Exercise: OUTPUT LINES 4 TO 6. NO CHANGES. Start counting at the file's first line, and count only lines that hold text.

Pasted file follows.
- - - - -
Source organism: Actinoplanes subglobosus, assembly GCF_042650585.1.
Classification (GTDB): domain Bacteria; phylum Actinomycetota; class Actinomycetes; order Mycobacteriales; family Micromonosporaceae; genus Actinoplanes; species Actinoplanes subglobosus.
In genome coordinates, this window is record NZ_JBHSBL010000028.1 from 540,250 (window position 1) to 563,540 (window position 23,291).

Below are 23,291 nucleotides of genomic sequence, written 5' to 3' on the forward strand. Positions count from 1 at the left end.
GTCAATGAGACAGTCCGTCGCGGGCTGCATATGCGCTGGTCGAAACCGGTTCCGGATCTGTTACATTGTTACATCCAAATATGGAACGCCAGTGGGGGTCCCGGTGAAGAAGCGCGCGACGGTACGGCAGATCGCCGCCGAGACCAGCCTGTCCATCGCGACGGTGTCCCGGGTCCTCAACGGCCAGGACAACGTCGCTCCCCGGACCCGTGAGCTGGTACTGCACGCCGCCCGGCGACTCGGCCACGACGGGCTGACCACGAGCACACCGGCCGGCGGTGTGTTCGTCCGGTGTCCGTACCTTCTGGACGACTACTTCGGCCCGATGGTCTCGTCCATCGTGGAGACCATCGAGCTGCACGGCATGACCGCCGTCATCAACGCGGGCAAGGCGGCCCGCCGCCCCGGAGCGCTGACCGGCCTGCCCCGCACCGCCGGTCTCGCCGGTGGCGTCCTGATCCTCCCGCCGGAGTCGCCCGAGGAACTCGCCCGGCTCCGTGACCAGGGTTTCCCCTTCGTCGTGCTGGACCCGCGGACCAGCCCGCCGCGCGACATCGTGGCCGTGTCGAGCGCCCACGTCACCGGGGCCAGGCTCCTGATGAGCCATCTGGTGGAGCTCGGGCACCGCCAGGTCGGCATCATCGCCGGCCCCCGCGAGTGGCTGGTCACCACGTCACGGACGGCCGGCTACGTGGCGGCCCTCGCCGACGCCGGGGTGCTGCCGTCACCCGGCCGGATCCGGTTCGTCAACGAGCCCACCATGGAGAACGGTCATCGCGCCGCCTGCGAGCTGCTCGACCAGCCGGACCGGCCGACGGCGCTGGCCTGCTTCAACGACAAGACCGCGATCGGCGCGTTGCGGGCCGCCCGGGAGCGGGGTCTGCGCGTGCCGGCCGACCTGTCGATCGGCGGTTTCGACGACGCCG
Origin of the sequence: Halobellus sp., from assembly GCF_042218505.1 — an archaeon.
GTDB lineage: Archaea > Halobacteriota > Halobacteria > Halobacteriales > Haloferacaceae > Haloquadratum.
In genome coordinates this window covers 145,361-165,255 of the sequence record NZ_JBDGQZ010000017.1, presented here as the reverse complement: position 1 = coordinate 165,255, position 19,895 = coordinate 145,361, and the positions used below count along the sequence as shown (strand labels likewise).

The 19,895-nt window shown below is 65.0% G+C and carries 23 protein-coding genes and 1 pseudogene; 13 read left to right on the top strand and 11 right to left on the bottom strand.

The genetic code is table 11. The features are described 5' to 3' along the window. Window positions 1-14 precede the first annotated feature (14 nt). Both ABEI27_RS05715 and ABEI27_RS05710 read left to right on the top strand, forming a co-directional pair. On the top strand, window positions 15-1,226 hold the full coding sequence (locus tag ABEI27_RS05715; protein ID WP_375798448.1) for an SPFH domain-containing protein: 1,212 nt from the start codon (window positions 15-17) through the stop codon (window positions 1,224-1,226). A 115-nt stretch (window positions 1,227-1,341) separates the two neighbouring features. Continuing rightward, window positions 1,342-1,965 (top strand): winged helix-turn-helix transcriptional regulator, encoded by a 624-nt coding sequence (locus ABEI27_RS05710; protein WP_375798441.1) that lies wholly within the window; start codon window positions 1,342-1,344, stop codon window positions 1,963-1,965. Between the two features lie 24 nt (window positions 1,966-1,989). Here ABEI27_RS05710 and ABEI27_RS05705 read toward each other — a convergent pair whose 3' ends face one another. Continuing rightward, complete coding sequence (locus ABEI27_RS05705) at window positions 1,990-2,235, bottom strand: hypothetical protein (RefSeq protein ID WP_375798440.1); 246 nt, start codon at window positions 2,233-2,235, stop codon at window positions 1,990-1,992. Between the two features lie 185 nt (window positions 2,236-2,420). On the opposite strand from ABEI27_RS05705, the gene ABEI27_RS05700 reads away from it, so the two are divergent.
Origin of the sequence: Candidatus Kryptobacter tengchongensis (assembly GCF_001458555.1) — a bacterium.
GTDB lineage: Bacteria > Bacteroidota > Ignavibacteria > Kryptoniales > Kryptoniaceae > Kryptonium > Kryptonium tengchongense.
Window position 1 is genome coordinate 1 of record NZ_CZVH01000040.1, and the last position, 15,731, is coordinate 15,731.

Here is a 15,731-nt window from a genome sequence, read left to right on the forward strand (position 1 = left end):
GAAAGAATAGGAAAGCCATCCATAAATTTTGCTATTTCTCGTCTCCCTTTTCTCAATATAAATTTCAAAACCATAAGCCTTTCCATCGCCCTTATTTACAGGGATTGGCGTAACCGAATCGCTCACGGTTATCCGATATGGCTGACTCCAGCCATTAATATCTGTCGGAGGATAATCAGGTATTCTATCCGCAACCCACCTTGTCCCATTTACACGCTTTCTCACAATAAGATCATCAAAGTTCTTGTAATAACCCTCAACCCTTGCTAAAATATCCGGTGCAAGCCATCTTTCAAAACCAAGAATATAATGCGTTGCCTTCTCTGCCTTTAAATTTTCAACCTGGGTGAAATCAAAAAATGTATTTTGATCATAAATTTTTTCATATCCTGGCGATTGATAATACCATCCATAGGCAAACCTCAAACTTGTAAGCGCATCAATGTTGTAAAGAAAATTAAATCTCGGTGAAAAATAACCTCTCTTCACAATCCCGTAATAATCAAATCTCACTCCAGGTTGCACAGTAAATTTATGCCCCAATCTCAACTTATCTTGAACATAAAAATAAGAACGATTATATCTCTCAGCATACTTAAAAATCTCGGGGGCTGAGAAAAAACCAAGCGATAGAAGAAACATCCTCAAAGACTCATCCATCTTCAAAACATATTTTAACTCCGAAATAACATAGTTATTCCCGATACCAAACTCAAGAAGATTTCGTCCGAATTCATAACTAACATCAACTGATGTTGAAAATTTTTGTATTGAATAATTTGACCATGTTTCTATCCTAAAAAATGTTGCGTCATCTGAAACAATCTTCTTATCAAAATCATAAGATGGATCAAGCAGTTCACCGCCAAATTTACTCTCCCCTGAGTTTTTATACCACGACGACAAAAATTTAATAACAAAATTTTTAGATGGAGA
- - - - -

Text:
Below are 23,291 nucleotides of genomic sequence, written 5' to 3' on the forward strand. Positions count from 1 at the left end.
GTCAATGAGACAGTCCGTCGCGGGCTGCATATGCGCTGGTCGAAACCGGTTCCGGATCTGTTACATTGTTACATCCAAATATGGAACGCCAGTGGGGGTCCCGGTGAAGAAGCGCGCGACGGTACGGCAGATCGCCGCCGAGACCAGCCTGTCCATCGCGACGGTGTCCCGGGTCCTCAACGGCCAGGACAACGTCGCTCCCCGGACCCGTGAGCTGGTACTGCACGCCGCCCGGCGACTCGGCCACGACGGGCTGACCACGAGCACACCGGCCGGCGGTGTGTTCGTCCGGTGTCCGTACCTTCTGGACGACTACTTCGGCCCGATGGTCTCGTCCATCGTGGAGACCATCGAGCTGCACGGCATGACCGCCGTCATCAACGCGGGCAAGGCGGCCCGCCGCCCCGGAGCGCTGACCGGCCTGCCCCGCACCGCCGGTCTCGCCGGTGGCGTCCTGATCCTCCCGCCGGAGTCGCCCGAGGAACTCGCCCGGCTCCGTGACCAGGGTTTCCCCTTCGTCGTGCTGGACCCGCGGACCAGCCCGCCGCGCGACATCGTGGCCGTGTCGAGCGCCCACGTCACCGGGGCCAGGCTCCTGATGAGCCATCTGGTGGAGCTCGGGCACCGCCAGGTCGGCATCATCGCCGGCCCCCGCGAGTGGCTGGTCACCACGTCACGGACGGCCGGCTACGTGGCGGCCCTCGCCGACGCCGGGGTGCTGCCGTCACCCGGCCGGATCCGGTTCGTCAACGAGCCCACCATGGAGAACGGTCATCGCGCCGCCTGCGAGCTGCTCGACCAGCCGGACCGGCCGACGGCGCTGGCCTGCTTCAACGACAAGACCGCGATCGGCGCGTTGCGGGCCGCCCGGGAGCGGGGTCTGCGCGTGCCGGCCGACCTGTCGATCGGCGGTTTCGACGACGCCG
Origin of the sequence: Halobellus sp., from assembly GCF_042218505.1 — an archaeon.